SNK 40th Anniversary review- an Essential Slice of History (Pt 1)

This isn’t the first SNK collection to hit shelves and it’s unlikely the last, but this particular release marks a huge milestone (read: it’s in the title) with a range of titles from the SNK 80s arcade-era. Admittedly, I’m not familiar with any of the games included here (honestly, not a single game beyond recognising the name and artwork of a handful), but for a half-retro/half-modern gamer like me, that just made it more exciting to dive in.

I intend to lay this out in a filthy casual style; that is to say, play a small chunk of each game on the list, add a few thoughts to each from the perspective of a newbie (albeit one donning some funky retro specs) and slap a score on it.

The Mega Man Collection releases have set a recent benchmark for how to competently compile a collection with a bunch of fun features and extras. And it’s a high standard. The good news here then, where SNK 40th Anniversary Collection is concerned, is there’s plenty to sink your teeth into. The self-explanatory Museum provides wonderful hi-res artwork, the guide books to the arcade games, some incredible behind-the-scenes trivia and nuggets of information. There’s a lot to love. Game soundtracks are also present, another nice bonus. On top of that you get screen ratio options; stretched screen (16:9… no, thanks), full screen (boarded) ‘sharp’ screen (bordered but smaller) as well as a choice of TV filters. If that wasn’t enough, not only can you choose between drastically different arcade and console versions of many games, you’re also given the ability to switch region!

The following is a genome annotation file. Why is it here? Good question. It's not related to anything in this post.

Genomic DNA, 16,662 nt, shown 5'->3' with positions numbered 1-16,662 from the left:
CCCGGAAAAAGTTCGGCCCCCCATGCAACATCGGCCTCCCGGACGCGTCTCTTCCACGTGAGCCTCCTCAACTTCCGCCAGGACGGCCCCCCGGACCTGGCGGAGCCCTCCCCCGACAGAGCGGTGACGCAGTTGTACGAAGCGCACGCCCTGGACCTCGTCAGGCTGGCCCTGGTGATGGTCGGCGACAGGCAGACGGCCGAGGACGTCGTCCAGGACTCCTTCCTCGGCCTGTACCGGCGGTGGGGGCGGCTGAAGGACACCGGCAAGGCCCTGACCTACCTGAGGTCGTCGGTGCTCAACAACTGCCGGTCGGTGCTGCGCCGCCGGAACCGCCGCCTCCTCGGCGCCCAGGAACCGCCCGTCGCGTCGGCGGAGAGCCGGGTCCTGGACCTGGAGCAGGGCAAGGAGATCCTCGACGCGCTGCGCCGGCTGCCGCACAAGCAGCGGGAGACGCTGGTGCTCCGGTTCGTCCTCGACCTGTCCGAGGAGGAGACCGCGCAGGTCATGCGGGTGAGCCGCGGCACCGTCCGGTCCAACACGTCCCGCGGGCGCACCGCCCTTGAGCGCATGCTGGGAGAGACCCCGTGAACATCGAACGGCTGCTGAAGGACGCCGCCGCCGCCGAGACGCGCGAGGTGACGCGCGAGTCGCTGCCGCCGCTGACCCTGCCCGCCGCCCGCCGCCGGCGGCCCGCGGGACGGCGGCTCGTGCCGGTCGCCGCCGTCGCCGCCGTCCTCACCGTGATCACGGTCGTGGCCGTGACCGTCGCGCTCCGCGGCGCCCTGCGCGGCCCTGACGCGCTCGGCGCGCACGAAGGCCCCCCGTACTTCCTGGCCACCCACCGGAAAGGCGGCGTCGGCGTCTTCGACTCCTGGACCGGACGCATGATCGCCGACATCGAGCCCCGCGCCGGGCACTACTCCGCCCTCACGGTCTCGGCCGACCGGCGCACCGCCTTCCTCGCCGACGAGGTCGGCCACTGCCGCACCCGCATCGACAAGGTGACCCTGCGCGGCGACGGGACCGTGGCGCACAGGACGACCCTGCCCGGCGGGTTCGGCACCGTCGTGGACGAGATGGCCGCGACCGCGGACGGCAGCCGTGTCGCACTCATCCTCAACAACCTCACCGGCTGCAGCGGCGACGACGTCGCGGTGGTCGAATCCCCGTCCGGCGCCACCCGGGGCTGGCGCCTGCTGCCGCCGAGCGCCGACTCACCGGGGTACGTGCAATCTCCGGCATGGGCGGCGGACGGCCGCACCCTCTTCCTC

With that boxed off, let’s look at the games from A-Z. Given the volume of games (twenty-three in total), our short attention spans and the general length of the article, I’ll be issuing this review in two separate parts. Get comfortable, this might take a while.

Alpha Mission (1985) / Arcade & Console Versions

SNK1What do you get?
Vertical scrolling space shooter with a neat mechanic of separate weapons for air and ground mechanics. As well as a hell of a lot of upgrades; variety in weaponry is the main flavour here.

Was it fun?
The slow movement was a little off-putting at first but, after getting into the swing of it there was plenty to enjoy. Grabbing the extra pieces of the ship and pulling it together to form a big ol’ flamethrower against the first boss was a nice moment. The arcade version is far superior.

Will you play it again?
Probably, yes.

Score: 7/10

Athena (1986) / Arcade & Console Versions


What do you get?
A young lass who appears to lose a lot of her clothing within the opening sequence. She also gives you a creepy wink on the title screen. It’s a platformer with pleasant music. In true Mega Man style, Athena plagiarises her enemies’ style by nicking their weapons. The art looks like a bit of an Alex Kidd meets Wonderboy mash-up. Pretty slick of 1986.

Was it fun?
Sort of. The jumping’s a bit stiff. The arcade version is hard as nails to the point where it’s completely unplayable for a newcomer, without use of the rewind function. Play the console version if you actually want to grab some useful upgrades. Having said that, the console version is too easy.

Will you play it again?
Probably, not.

Score: 5/10

Bermuda Triangle (1987) / Arcade Only


What do you get?